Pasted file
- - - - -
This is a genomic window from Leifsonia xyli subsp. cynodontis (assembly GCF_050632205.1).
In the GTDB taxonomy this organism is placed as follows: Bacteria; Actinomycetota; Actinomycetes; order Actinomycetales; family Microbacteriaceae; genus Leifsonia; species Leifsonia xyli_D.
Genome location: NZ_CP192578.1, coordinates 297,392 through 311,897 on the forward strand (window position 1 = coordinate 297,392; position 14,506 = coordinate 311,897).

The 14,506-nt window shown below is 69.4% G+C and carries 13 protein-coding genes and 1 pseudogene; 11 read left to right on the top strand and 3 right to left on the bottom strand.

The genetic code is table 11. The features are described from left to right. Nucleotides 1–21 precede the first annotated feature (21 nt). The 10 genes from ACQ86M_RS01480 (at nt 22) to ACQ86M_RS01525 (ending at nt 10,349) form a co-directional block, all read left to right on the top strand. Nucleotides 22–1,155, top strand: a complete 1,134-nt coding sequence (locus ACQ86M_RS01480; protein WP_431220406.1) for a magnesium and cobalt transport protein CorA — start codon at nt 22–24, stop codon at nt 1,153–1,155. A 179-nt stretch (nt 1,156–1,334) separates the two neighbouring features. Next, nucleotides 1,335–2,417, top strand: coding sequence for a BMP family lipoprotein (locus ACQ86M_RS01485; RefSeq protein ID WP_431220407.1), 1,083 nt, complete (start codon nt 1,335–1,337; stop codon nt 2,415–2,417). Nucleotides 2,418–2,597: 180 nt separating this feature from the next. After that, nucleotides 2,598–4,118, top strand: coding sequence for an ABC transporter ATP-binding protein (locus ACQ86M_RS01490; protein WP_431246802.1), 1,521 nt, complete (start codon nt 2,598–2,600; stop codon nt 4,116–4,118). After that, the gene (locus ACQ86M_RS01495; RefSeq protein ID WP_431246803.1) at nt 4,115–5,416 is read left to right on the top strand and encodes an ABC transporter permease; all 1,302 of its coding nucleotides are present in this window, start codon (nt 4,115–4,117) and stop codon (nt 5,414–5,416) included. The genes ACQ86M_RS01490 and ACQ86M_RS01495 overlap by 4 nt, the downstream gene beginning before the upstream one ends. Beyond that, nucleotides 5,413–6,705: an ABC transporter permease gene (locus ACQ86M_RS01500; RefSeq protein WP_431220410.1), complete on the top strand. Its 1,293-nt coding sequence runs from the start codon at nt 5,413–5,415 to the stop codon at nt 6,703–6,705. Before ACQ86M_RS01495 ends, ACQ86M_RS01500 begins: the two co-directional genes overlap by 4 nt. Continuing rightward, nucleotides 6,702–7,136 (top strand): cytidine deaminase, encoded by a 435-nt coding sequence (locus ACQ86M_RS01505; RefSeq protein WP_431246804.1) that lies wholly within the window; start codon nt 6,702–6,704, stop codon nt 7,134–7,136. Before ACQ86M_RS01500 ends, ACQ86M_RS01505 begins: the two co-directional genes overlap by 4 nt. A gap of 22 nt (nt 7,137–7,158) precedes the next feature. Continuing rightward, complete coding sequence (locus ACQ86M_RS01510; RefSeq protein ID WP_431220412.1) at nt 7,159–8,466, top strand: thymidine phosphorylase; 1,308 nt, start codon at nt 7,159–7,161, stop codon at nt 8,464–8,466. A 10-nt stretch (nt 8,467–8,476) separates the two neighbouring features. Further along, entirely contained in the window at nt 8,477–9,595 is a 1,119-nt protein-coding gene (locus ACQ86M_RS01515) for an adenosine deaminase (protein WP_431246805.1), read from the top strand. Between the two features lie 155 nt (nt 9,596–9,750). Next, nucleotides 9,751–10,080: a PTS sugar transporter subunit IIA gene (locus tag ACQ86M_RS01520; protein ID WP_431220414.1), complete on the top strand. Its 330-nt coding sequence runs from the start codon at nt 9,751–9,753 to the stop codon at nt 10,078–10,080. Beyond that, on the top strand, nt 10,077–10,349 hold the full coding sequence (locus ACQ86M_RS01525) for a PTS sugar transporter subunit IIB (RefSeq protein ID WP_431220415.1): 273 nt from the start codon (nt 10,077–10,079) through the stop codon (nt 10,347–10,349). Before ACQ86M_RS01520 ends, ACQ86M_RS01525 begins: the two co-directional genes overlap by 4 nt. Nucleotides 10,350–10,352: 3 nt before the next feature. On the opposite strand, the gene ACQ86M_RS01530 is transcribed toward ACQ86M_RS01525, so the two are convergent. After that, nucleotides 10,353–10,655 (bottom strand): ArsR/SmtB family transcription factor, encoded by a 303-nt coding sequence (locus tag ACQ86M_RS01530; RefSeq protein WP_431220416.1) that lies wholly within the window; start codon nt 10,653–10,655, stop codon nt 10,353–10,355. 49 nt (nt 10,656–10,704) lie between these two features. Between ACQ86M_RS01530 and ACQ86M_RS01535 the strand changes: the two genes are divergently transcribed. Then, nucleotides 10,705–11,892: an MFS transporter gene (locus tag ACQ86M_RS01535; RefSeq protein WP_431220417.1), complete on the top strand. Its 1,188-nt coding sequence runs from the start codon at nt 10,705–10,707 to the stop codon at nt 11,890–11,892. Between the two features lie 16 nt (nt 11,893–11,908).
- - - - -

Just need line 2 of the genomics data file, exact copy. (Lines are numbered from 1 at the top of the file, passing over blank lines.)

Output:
In the GTDB taxonomy this organism is placed as follows: Bacteria; Actinomycetota; Actinomycetes; order Actinomycetales; family Microbacteriaceae; genus Leifsonia; species Leifsonia xyli_D.